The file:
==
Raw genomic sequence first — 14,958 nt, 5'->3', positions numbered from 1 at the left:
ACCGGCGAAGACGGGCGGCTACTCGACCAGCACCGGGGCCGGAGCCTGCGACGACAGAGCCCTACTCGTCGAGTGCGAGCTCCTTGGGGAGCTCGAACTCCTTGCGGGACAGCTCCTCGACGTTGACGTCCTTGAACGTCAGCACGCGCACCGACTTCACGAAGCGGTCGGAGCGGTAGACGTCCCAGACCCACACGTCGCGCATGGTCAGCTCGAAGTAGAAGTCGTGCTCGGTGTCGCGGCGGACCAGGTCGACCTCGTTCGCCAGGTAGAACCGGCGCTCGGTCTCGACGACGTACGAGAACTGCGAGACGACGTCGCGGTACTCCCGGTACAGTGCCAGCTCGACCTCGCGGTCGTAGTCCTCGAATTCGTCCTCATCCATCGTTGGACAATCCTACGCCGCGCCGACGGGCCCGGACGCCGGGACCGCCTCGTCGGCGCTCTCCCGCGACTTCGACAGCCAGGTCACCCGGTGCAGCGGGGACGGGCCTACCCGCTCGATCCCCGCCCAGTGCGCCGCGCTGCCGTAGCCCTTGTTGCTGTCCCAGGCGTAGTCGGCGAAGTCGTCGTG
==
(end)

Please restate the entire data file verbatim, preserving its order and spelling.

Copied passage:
Raw genomic sequence first — 14,958 nt, 5'->3', positions numbered from 1 at the left:
ACCGGCGAAGACGGGCGGCTACTCGACCAGCACCGGGGCCGGAGCCTGCGACGACAGAGCCCTACTCGTCGAGTGCGAGCTCCTTGGGGAGCTCGAACTCCTTGCGGGACAGCTCCTCGACGTTGACGTCCTTGAACGTCAGCACGCGCACCGACTTCACGAAGCGGTCGGAGCGGTAGACGTCCCAGACCCACACGTCGCGCATGGTCAGCTCGAAGTAGAAGTCGTGCTCGGTGTCGCGGCGGACCAGGTCGACCTCGTTCGCCAGGTAGAACCGGCGCTCGGTCTCGACGACGTACGAGAACTGCGAGACGACGTCGCGGTACTCCCGGTACAGTGCCAGCTCGACCTCGCGGTCGTAGTCCTCGAATTCGTCCTCATCCATCGTTGGACAATCCTACGCCGCGCCGACGGGCCCGGACGCCGGGACCGCCTCGTCGGCGCTCTCCCGCGACTTCGACAGCCAGGTCACCCGGTGCAGCGGGGACGGGCCTACCCGCTCGATCCCCGCCCAGTGCGCCGCGCTGCCGTAGCCCTTGTTGCTGTCCCAGGCGTAGTCGGCGAAGTCGTCGTG